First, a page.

Pressure has fallen on the Scottish Government to back a public inquiry into the safety standards for offshore workers after claims that the “out of sight, out of mind” approach, adopted by many employers, is resulting in potentially dangerous working conditions.
It follows a near-miss incident at Aberdeen Airport last year involving an Airbus 175 offshore helicopter, that the Air Accidents Investigation Board (AAIB) concluded was caused as a result of tiredness amongst over-worked ground engineering staff.
The report detailed how necessary repairs to the helicopter’s frame had failed to be completed properly by an engineer who had only taken two rest days in the 31-day period prior. Despite the firm’s fatigue management framework, the long hours had gone unnoticed by shift managers.
With some 68 million passengers transported to and from offshore locations via helicopter between 1976 and 2017, the importance of the transport network to the viability and profitability of the UK’s off-shore industry cannot be overlooked.
Protecting the health and safety of technical workers must be a priority, and there have been fresh calls for a widespread review of working practices to mitigate the effects of tiredness.
The Working Time Regulations Act (WTR) imposes certain requirements on employers in respect of both daily and weekly rest breaks, as well as a maximum number of working hours per week. With some exceptions in certain circumstances, the main requirements are:
- Workers are entitled to a 20-minute uninterrupted break if they work more than 6 hours in a day.
- Workers should receive at least 11 hours of rest per day.
- A rest period of at least 24 hours should be provided each week or 48 hours over a period of two weeks.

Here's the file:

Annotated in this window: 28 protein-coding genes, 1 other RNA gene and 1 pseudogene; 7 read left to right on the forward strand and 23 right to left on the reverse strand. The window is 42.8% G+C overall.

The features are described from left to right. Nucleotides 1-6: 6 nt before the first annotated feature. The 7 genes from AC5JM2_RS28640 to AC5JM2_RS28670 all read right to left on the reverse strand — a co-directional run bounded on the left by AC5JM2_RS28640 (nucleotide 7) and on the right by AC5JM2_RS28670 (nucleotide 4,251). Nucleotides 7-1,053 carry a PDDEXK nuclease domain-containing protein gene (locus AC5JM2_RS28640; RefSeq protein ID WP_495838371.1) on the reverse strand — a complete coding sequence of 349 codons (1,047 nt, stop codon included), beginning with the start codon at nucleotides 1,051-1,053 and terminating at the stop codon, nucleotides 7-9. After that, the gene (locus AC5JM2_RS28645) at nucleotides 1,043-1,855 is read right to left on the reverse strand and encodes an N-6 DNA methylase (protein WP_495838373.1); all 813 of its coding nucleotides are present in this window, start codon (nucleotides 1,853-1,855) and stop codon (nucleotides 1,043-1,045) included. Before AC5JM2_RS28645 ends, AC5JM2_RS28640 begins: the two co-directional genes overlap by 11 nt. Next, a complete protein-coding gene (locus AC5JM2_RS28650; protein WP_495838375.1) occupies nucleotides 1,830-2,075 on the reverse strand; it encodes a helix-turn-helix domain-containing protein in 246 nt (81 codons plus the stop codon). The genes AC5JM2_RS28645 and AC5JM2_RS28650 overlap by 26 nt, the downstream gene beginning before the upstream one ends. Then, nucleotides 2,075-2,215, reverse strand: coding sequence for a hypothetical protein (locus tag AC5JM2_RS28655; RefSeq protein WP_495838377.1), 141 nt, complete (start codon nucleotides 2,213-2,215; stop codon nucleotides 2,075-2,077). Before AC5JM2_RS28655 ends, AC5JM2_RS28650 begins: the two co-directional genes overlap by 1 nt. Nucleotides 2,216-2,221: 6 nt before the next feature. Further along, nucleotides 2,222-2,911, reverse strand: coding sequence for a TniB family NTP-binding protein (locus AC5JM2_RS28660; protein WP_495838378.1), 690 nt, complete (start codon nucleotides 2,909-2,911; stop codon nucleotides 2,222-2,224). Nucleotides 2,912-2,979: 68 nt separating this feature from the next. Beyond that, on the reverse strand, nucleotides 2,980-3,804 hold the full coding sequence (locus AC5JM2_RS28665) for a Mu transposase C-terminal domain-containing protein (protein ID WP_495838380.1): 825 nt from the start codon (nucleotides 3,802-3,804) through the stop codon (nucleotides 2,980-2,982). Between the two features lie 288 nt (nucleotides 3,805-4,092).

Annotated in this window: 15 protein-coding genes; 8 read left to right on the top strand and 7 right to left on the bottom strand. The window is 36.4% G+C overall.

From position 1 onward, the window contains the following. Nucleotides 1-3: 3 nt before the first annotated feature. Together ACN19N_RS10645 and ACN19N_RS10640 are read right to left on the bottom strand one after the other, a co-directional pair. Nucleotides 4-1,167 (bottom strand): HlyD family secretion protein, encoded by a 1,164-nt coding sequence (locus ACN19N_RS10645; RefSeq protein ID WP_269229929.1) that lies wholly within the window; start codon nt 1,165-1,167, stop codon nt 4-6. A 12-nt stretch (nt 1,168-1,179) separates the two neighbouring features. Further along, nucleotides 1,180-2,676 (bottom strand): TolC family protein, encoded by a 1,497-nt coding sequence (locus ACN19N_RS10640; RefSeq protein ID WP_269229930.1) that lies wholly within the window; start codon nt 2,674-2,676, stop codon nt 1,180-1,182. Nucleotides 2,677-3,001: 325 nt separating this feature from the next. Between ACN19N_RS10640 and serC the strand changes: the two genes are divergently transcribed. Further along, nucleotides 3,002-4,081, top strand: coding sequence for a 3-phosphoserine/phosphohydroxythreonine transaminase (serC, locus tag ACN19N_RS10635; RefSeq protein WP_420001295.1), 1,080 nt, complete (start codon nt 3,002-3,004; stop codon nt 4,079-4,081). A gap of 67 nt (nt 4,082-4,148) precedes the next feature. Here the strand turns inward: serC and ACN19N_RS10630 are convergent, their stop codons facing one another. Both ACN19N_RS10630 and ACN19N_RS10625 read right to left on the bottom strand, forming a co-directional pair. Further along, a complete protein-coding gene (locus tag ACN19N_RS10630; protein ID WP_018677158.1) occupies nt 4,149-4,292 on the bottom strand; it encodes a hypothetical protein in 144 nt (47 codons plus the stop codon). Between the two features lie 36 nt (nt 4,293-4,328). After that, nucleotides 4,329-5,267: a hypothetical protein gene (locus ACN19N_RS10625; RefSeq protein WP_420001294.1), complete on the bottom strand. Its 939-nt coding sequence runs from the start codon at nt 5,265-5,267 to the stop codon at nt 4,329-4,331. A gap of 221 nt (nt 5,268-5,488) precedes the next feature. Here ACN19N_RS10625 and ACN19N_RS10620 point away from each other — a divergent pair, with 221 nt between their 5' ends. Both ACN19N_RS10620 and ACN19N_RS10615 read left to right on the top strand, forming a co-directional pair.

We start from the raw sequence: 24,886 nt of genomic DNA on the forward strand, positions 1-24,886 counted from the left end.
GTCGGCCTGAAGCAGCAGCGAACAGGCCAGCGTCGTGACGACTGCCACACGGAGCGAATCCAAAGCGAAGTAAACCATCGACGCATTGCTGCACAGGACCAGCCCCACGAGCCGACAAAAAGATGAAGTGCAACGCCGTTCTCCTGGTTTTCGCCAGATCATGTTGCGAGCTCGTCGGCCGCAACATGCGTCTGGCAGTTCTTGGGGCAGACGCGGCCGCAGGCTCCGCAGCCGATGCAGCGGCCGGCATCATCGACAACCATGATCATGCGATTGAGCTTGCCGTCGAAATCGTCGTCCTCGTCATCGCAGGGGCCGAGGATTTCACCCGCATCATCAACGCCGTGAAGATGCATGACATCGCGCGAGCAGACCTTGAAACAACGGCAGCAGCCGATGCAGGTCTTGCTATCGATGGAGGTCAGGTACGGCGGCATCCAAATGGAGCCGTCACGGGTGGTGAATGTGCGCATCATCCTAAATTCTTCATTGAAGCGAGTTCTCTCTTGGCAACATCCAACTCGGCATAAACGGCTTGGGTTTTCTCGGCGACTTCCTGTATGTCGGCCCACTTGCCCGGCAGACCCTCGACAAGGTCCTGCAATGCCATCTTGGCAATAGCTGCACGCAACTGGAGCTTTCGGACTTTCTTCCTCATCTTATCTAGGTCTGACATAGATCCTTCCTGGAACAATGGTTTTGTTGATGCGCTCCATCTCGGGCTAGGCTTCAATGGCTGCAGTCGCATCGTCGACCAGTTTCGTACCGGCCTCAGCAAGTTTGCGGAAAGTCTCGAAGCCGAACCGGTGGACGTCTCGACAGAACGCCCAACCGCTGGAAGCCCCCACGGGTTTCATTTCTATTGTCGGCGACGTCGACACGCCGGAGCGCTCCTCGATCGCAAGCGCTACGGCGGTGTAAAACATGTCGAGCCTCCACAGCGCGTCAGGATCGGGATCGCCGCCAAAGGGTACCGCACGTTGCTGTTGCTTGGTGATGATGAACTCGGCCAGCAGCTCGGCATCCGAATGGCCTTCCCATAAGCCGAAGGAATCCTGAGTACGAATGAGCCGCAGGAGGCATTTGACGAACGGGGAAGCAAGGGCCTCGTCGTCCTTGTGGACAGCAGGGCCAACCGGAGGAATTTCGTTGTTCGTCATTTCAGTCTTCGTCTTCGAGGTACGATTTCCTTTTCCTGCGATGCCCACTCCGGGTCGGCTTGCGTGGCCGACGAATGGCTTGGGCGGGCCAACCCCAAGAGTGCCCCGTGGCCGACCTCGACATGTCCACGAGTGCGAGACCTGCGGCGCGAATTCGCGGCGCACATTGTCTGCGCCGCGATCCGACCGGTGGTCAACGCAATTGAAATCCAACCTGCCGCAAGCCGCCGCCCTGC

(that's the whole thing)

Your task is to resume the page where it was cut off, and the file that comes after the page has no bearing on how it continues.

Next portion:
- Average working time in a week should be limited to a maximum of 48 hours. This average is calculated over a particular reference period.
Due to the nature of their duties, offshore employees are treated as special case workers, however they are also entitled to appropriate rest breaks and compensatory rest when a break is missed. There is an argument that onshore workers, such as helicopter staff, may also be considered special case workers, as in their line of work there is a need for continuity on technical grounds and their work directly impacts those working offshore.
Noncompliance with the WTR is often identified at the point when it is too late, following an accident or injury in the workplace. Employers owe their employees a duty of care, which means complying with Health and Safety Regulations, and ensuring that they do not place their employees at unnecessary risk.
We all experience the demands of busy workplaces, and while service providers may feel pressured into working over capacity to meet growing demand, employers cannot compromise the safety of employees through management oversight or overworking.
Businesses should also consider adopting initiatives which not only safeguard employee’s mental and emotional wellbeing but promote a positive working culture.
Indeed, various organisations have recognised the impact long working schedules can have on the performance levels and mental health of staff. BP has addressed this with the introduction of an employee assistance programme offering 24-hour personal support.
Thousands of workers in the oil and gas industry help underpin the Scottish economy, but it’s vital that proper protocols are put in place covering rest periods to ensure their safety in the workplace. In an extremely competitive industry, companies must ensure that their practices do not endanger workers and ensure the wellbeing and safety of their employees to avoid serious accidents.
Steve Cook, group managing director at employment law, HR and health and safety advisors Law At Work